Student Researchers Share Insight into Summer Projects
Since 2016, the Chico STEM Connections Collaborative has provided academic and other support services to historically underserved students in science, technology, engineering, mathematics, and agriculture
Over the past five summers, CSC² has supported nearly 300 students in undergraduate research projects across the three colleges—creating a fundamental opportunity that today is the linchpin of the program.
Here, student-researchers share their undergraduate research projects and the program’s incredible impact on them and the world.
Junior, Mechanical Engineering and Physics Major
“Cooling Atoms to Ultracold Temperatures”
In a project years in the making, Toni worked with Professors Hyewon Pechkis and Joe Pechkis to get the University’s ultracold laboratory into operation. Using a magneto-optical trap, lasers, and vacuum technology, Toni and his labmates were able to pump out all of the air and impurities inside the chamber and reach a final pressure of 0.0000000001 Torr—about the equivalent of the pressure in outer space. They now use it to supercool atoms to the point where they behave more like waves—displaying their true quantum nature.
“In every class, I’m now thinking, ‘How does this fit into the overall experiment? A lot of the things I’ve learned in the classroom, I actually learned here first. And once you learn it in a lab, you can’t look at it the same way. You become infinitely curious about what you are learning.”
Senior, Mechanical Engineering
“Biodiesel vs. Electric Vehicles—Which Are More Sustainable?”
With guidance from Professor David Alexander, Maryza analyzed passenger vehicles from the manufacturing of vehicle parts and everyday use to their eventual disposal or recycling. Using the same model as the Environmental Protection Agency, she examined the vehicle’s fossil fuel use, water consumption, and carbon dioxide emissions throughout its total life cycle. The model uses the estimated vehicle miles traveled, location, average fuel economy, and all-electric range to project the vehicle’s lasting effect on the environment. Their conclusion? Biodiesel might actually have the smaller footprint.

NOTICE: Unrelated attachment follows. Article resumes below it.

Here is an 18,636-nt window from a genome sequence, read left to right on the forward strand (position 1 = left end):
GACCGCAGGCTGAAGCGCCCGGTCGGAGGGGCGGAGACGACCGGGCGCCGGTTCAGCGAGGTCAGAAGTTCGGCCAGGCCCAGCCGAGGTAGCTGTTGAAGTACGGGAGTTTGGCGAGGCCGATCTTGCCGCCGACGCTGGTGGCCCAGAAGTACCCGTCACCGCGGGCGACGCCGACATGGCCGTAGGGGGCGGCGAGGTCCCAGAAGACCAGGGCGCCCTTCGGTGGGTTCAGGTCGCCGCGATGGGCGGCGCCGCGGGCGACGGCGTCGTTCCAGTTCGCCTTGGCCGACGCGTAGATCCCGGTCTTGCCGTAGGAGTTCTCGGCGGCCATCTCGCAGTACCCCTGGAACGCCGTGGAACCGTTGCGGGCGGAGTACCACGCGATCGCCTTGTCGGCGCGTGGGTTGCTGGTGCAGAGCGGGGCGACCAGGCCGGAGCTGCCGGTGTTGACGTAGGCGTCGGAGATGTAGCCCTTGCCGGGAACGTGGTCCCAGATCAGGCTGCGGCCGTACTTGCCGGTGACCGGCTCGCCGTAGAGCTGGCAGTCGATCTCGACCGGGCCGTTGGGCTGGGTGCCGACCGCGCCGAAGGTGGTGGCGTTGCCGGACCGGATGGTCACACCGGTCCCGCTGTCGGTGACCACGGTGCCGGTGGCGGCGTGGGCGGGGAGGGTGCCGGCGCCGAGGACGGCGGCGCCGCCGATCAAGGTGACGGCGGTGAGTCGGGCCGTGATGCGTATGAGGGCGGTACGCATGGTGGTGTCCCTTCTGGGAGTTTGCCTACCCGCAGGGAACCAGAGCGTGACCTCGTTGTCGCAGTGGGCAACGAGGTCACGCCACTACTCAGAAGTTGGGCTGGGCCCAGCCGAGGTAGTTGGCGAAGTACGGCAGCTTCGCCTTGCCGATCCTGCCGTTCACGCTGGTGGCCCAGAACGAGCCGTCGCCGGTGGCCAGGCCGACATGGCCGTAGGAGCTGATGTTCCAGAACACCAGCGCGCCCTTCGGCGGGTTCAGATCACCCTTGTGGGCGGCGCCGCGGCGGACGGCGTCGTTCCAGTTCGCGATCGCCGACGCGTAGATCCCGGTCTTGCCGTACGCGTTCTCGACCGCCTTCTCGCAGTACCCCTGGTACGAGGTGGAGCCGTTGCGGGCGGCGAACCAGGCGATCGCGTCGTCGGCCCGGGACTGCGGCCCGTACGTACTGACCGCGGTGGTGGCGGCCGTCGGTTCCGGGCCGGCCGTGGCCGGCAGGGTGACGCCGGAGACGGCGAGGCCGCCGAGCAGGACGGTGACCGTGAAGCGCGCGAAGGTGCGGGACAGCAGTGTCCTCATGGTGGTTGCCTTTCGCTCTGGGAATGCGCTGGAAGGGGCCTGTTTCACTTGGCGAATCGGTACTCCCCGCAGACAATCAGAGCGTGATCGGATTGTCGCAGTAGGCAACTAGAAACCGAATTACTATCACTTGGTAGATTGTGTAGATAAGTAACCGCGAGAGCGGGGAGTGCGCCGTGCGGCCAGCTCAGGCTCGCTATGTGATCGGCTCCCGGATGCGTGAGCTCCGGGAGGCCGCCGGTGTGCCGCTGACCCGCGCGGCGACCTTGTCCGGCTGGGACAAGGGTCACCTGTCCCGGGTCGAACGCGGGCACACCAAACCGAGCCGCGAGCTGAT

“The betterment of my critical thinking skills has been the most meaningful part of being in CSC². After this experience, I’m more confident in my abilities, more curious about my field, and more determined to go to graduate school.”
Senior, Biological Sciences
“Effects of PTSD on Memory”
Nic and Professor Kodeeswaran Parameshwaran partnered to study the effects of PTSD on memory using a mice model, with the hopes of identifying how a potential medicine affects memory. By monitoring the fear memory in different mice groups, they saw that activation of receptor proteins through drug injection improves memory to make it less traumatic. After some additional testing, the next step would be clinical trials in humans to help reduce fearful response to traumatic memories.
“CSC² paid us to pursue our dreams. I was always interested in research, but going into Holt Hall and trying to make connections or going into labs was intimidating. This opened the door and made me feel comfortable. I’ve never had that close of a connection with a professor before, and he is now one of my mentors.”
Junior, Civil Engineering
“Recovering Resources from Dairy Waste”
Composting agricultural waste, such as walnut shells, cow manure, and wood chips, can ease the need for synthetic fertilizer, which has doubled in price since 2020, according to research by Eddie and Professor Pablo Cornejo. Studying composting costs in Chile, they determined efficient composting can be an economically viable solution for farmers and promote a circular economy.
“My parents are both from Mexico and immigrated here, and I was born here. Learning English, math, and finding tutors who didn’t only speak English was a big part of my community growing up. It feels really good to be here—my education has never been better. The push toward equity instead of equality is important. I feel I have every resource I need to be successful and then some, and a sense of community.”
Senior, Animal Science
“The Benefits of Cool Cows”